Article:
2015 Nonwovens Sales: $378 million
W. Leslie Duffy, chairman of the board; Dale Barnhart, president and CEO; Scott Deakin, CFO
Rochester, NH; Saint Rivalain, France; Green Island, NY; Heerlen, The Netherlands; Hamptonville, NC; Yadkinville, NC. Industrial Filtration locations: North Augusta, SC; Bethune, SC; Rawtenstall, U.K.; Bury U.K.; Stoke-on-Trent, U.K.; Wuxi, China; Shanghai, China
AppLY Mat, Arioso, Biotherm, CRS Wrap, Cryo-Lite, LydAir MG, LydAir MB, LydAir SC, LyPore Defender, LyPore MB, LyPore SC, LyPore XL, Lytherm, ManniGlas, Solupor, dBCore, dBLyte, ZeroClearance. Industrial filtration brands: Fiberlox, Checkstatic, Microfelt, Pleatlox, Ultratech, Powertech, Powerlox, Microcap, Duotech
Specialty insulation, high-efficiency air and liquid filtration media and automotive
Filtration and insulation specialist Lydall continues to grow through acquisition. In July, the Manchester, CT-based company announced it would acquire Texel, a Canadian manufacturer of needlepunched nonwovens. Executives pinpointed Texel’s strength in adjacent markets like geosynthetics, which comprise about 50% of sales, as well as liquid filtration and automotives as key motivators behind the acquisition.
Calling Texel an “outstanding company” with a “strong management team and workforce, Lydall CEO Dale Barnhart said it was the complementary technologies—needlepunch nonwovens—between the two companies as well as Texel’s leadership position in several adjacent markets that drew the company to the acquisition. “We had been looking at Texel for a long time,” he says. “It was not an auction process. It was a negotiated deal.”
Lydall is purchasing Texel from parent company ADS for a reported $96 million. In 2015, Texel’s nonwovens sales were about $72 million, 95% of which were in the U.S. and Canada.
Following the sale, Texel’s business, which includes two manufacturing sites in Quebec, will be incorporated into Lydall’s Industrial Filtration division, which will ultimately be renamed technical nonwovens. Within this division, the groups will be dived into two categories—filtration and advanced materials.
Lydall’s Industrial Filtration division also contains the business it acquired from Andrew Industries in 2014. Comprised of needlepunched nonwovens used nearly entirely in filter media bag applications, this business included manufacturing assets in the U.S., the U.K. and China. Like Andrew, Texel’s business comprises solely needlepunch nonwovens with three plants in Canada but its more diverse market presence was attractive to Lydall.
“The acquisition gives us the ability to take similar manufacturing processes and leverage into growth markets like geotextiles and liquid filtration,” says Scott Deakin, Lydall CFO. “We have available capacity in Europe and we see this as an opportunity to take our existing platforms and expand into new geographies with our existing assets.”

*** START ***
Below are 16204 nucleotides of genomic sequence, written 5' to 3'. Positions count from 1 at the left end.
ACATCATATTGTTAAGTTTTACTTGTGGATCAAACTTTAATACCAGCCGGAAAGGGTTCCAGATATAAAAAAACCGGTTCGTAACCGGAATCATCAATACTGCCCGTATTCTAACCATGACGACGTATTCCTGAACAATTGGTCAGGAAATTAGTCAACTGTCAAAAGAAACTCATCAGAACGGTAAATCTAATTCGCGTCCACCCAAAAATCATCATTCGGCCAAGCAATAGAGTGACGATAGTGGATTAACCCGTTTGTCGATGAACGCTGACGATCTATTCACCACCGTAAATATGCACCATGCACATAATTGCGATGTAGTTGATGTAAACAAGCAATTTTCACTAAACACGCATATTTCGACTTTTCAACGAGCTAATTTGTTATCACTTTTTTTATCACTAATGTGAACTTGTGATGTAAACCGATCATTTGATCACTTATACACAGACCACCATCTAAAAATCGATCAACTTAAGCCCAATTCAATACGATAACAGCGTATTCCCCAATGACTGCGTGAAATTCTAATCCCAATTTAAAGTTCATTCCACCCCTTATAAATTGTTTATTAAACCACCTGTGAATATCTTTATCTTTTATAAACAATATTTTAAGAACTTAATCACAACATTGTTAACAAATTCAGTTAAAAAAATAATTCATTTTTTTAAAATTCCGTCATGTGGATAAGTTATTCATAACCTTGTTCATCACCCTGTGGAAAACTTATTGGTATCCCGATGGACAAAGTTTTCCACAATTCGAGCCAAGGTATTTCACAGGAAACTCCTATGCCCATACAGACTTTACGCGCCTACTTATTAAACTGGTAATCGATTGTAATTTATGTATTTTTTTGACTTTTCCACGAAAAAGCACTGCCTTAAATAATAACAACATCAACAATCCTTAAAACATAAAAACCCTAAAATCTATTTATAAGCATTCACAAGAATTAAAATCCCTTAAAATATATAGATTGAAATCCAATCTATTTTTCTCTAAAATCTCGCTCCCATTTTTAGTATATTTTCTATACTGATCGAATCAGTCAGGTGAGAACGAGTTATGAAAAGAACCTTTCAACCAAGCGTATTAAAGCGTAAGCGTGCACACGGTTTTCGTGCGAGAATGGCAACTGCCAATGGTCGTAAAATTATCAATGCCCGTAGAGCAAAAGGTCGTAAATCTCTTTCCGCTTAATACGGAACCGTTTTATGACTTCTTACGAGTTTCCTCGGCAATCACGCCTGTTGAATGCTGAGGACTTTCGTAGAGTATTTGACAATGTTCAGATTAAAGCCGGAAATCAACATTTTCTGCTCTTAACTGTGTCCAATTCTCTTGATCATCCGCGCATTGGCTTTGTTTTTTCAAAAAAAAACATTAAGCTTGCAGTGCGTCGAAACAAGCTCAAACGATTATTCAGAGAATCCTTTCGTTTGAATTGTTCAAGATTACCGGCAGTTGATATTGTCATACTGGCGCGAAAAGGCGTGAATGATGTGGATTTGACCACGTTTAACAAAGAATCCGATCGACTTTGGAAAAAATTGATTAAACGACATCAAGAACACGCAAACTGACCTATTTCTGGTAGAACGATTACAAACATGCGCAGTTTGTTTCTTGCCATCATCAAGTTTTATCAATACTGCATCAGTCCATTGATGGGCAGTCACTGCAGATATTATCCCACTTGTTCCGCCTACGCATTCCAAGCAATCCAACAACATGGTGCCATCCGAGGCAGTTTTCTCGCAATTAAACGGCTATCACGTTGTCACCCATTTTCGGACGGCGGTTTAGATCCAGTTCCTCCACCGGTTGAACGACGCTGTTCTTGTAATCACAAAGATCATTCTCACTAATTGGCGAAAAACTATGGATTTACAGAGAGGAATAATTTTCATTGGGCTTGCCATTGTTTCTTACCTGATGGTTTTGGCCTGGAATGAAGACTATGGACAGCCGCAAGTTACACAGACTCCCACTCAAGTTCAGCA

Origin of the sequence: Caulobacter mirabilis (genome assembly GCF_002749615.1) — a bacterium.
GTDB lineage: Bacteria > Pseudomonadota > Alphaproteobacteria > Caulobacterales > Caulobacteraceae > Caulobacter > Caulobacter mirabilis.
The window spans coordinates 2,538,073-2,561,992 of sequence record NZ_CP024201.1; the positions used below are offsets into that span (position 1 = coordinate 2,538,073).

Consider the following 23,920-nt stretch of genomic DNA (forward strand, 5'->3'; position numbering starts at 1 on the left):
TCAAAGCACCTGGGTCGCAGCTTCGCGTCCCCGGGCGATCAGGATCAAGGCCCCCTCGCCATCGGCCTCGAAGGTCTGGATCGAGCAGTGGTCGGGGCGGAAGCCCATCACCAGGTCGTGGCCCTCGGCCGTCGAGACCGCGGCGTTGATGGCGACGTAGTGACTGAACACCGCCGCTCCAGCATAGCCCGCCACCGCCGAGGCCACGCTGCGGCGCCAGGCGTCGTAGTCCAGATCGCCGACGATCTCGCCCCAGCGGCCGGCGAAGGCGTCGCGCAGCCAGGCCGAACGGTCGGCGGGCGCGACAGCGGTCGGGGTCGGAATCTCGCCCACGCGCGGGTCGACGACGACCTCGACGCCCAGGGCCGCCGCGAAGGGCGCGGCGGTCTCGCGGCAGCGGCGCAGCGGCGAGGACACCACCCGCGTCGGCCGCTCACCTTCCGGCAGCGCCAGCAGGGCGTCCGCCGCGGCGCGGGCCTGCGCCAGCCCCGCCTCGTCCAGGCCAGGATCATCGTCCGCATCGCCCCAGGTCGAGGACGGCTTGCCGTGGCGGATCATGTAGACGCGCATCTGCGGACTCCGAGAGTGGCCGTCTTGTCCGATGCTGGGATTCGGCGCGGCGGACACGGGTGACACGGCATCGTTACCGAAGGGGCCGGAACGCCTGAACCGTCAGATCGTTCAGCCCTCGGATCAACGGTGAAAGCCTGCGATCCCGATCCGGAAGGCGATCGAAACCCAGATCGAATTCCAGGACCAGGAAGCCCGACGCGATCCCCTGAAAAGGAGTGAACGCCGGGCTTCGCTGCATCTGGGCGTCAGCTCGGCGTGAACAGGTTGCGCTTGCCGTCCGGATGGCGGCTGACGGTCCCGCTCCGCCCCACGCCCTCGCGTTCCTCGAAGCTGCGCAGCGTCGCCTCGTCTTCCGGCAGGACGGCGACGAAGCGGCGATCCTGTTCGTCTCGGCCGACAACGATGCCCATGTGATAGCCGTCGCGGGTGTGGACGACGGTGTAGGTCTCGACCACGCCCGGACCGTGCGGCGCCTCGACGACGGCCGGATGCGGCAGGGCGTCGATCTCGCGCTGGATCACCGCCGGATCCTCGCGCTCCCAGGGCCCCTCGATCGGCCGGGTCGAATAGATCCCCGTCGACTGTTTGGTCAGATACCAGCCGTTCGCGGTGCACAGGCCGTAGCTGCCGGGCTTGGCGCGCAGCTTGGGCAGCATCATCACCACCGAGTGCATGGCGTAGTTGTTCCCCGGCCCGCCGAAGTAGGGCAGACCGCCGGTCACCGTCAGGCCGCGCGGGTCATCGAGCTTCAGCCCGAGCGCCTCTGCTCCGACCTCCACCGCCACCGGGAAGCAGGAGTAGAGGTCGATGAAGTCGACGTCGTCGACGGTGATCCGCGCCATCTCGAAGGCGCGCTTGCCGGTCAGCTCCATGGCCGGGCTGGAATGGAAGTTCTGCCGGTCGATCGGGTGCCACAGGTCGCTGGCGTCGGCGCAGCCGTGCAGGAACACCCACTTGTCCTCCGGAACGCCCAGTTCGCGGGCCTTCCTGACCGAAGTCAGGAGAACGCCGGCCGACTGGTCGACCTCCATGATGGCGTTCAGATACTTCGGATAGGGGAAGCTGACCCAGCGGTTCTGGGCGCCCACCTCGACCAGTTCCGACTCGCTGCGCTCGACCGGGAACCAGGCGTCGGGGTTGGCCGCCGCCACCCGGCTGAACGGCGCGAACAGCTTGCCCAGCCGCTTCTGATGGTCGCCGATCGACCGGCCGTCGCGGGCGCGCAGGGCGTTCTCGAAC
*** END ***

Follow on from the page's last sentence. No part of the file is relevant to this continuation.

The expected synergies between Lydall and Andrew have exceed expectations during the past two years, according to executives, and acquisitions will continue to be on the radar for Lydall as it looks to grow into new markets and geographies. “We will do it in an orderly manner,” Barnhart says. “We are not going out with reckless abandon. As we did with Andrew, we found another great opportunity with Lydall.”
In 2015, Lydall’s industrial filtration segment increased 24% to reach $13 million thanks largely to increased roll goods sales to the company’s thermal/acoustical business. About 50% of the division’s sales were manufactured in the U.S. while the remaining half were split between Europe and Asia.
Meanwhile, Lydall’s existing nonwovens-related business are Performance Materials, which include wetlaid nonwovens for sophisticated filtration applications in the air, fluid power and industrial sects, and Thermal/Acoustical Fibers, which includes Lydall’s polyester needlepunch technology which primarily serves the automotives market.
In 2015, Performance Materials segment sales accounted for 19.3% of corporate sales. Sales in this segment decreased 12.4% compared to 2014 due to decreased sales volumes and the impact of foreign currency. Filtration product sales decreased 12% due to unfavorable currency translation and, to a lesser extent, lower demand for air filtration media in Asia and North America. Meanwhile, lower insulation product sales were the result of decreased demand for the segment’s cryogenic insulation products.
In late 2015, Paul Marold was named president of this division. Prior to joining Lydall, Marold was the COO of Sontara at Jacob Holm and had previously worked at Clarcor and Ahlstrom.
“We are delighted to have Paul join Lydall’s executive leadership team. He brings extensive filtration industry experience with a successful track record in sales, marketing and operational excellence and a proven ability to drive profitable growth.,” Barnhart says. “He is an outstanding leader with a history of creating value for customers and shareholders in the very industries into which our Performance Materials segment serves.”
Lydall’s Thermal/acoustical fibers segment reported a 7.9% sales increase on the strength of the automotives parts category brought on by increased consumer demand for vehicles in the U.S.